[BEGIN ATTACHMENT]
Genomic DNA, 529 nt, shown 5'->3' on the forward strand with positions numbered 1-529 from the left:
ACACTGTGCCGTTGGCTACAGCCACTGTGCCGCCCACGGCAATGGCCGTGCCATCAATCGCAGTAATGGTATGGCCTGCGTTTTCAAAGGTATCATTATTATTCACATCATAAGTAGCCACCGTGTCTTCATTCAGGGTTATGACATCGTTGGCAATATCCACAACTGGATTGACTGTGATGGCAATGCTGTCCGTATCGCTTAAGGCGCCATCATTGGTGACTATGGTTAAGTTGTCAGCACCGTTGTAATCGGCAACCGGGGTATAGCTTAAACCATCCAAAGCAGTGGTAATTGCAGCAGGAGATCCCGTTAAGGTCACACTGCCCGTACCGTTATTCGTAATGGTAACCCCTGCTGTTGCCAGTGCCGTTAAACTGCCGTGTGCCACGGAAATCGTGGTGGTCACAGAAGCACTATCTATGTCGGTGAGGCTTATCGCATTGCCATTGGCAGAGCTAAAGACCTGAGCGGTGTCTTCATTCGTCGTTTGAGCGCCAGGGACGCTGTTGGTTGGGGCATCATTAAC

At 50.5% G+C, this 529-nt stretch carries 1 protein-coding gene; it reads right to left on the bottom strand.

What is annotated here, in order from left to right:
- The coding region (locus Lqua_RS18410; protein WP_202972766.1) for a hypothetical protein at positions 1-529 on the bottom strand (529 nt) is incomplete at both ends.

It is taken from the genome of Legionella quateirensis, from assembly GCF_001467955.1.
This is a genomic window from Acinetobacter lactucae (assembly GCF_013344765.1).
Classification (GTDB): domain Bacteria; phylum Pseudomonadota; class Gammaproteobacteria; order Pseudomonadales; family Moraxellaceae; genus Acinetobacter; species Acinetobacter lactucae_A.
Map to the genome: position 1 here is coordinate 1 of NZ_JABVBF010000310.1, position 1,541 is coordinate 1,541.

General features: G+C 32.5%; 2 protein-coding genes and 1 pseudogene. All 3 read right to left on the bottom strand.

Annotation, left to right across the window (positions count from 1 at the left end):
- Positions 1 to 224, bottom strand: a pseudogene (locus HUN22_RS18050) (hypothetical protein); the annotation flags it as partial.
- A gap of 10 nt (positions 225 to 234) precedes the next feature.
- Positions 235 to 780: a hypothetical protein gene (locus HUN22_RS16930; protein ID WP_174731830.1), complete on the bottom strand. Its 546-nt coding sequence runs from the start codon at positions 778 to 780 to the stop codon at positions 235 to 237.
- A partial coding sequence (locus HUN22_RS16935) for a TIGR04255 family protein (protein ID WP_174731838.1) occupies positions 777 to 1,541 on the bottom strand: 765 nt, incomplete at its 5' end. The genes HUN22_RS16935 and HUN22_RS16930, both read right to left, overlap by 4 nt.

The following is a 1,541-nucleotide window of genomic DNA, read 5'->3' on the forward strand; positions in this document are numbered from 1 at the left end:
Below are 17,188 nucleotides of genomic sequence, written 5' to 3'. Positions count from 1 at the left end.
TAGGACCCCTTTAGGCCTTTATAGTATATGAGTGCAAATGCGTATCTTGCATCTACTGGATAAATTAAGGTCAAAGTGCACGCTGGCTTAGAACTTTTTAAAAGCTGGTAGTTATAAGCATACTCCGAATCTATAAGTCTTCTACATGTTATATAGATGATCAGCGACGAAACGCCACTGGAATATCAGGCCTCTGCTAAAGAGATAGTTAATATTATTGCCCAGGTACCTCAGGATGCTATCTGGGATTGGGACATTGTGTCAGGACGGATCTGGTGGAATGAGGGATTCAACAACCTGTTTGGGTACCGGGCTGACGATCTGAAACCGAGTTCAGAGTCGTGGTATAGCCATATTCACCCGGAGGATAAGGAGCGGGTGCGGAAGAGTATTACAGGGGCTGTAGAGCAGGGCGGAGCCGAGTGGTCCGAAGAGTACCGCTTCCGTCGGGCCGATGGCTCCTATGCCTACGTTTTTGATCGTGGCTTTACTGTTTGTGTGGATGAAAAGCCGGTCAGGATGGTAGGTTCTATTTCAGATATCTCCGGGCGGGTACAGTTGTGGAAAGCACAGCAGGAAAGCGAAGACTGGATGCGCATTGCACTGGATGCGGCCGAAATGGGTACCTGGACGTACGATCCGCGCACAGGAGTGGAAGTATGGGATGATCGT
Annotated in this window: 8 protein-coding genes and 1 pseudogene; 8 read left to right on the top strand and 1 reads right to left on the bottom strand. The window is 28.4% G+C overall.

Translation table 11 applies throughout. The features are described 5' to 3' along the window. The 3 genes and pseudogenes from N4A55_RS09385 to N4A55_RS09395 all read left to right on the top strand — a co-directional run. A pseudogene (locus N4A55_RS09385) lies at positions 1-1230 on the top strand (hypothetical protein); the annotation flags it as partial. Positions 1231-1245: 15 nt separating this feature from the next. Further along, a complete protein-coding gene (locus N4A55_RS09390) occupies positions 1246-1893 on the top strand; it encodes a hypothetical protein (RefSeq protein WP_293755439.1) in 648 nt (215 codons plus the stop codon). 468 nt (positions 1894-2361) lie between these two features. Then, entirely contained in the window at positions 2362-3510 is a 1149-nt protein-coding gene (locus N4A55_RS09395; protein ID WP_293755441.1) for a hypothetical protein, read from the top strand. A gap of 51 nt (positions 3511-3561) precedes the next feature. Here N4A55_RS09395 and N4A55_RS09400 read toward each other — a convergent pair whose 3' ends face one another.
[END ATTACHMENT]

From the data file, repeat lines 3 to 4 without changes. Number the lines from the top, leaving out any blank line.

At 50.5% G+C, this 529-nt stretch carries 1 protein-coding gene; it reads right to left on the bottom strand.

What is annotated here, in order from left to right: